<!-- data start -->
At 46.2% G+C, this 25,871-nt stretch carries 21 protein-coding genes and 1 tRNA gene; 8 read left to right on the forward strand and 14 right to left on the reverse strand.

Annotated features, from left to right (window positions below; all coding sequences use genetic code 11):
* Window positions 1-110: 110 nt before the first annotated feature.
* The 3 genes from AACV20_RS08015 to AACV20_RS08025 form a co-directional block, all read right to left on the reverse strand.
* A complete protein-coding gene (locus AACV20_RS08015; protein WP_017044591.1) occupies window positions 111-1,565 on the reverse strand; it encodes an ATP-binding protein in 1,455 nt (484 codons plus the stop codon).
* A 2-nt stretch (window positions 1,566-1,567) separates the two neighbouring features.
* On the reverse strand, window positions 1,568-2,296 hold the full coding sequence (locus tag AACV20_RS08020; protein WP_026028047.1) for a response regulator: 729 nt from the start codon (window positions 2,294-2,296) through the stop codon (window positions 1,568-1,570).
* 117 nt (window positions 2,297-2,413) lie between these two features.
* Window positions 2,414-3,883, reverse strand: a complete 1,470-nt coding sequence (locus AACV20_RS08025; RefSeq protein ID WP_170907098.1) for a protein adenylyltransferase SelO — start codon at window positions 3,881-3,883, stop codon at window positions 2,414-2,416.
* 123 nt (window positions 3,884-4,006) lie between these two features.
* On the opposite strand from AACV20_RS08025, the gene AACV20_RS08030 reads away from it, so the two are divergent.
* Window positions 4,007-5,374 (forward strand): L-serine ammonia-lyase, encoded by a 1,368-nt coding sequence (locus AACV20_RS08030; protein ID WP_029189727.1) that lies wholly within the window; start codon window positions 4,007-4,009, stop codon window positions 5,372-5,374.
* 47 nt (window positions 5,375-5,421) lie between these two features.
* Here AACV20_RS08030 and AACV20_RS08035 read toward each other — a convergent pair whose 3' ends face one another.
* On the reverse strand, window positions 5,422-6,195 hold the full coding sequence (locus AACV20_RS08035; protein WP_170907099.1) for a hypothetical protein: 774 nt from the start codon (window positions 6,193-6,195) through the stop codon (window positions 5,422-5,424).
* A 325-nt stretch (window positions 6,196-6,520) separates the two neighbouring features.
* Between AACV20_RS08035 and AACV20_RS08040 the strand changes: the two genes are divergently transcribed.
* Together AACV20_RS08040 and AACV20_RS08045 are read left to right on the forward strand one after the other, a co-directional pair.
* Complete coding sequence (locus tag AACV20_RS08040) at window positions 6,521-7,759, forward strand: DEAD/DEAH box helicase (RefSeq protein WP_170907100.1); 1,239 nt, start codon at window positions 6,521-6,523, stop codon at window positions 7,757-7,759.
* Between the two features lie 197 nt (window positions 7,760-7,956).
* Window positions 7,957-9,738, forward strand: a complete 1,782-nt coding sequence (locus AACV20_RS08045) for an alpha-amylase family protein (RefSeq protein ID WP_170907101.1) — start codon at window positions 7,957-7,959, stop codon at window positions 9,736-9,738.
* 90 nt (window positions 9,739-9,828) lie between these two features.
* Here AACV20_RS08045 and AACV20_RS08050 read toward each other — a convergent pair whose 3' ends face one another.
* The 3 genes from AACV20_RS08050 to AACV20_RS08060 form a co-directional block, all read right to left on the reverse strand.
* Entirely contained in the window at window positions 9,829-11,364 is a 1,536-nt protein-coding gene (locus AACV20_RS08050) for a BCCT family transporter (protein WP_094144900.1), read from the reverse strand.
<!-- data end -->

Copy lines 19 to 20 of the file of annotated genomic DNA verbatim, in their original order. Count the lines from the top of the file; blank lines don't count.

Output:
* Complete coding sequence (locus tag AACV20_RS08040) at window positions 6,521-7,759, forward strand: DEAD/DEAH box helicase (RefSeq protein WP_170907100.1); 1,239 nt, start codon at window positions 6,521-6,523, stop codon at window positions 7,757-7,759.
* Between the two features lie 197 nt (window positions 7,760-7,956).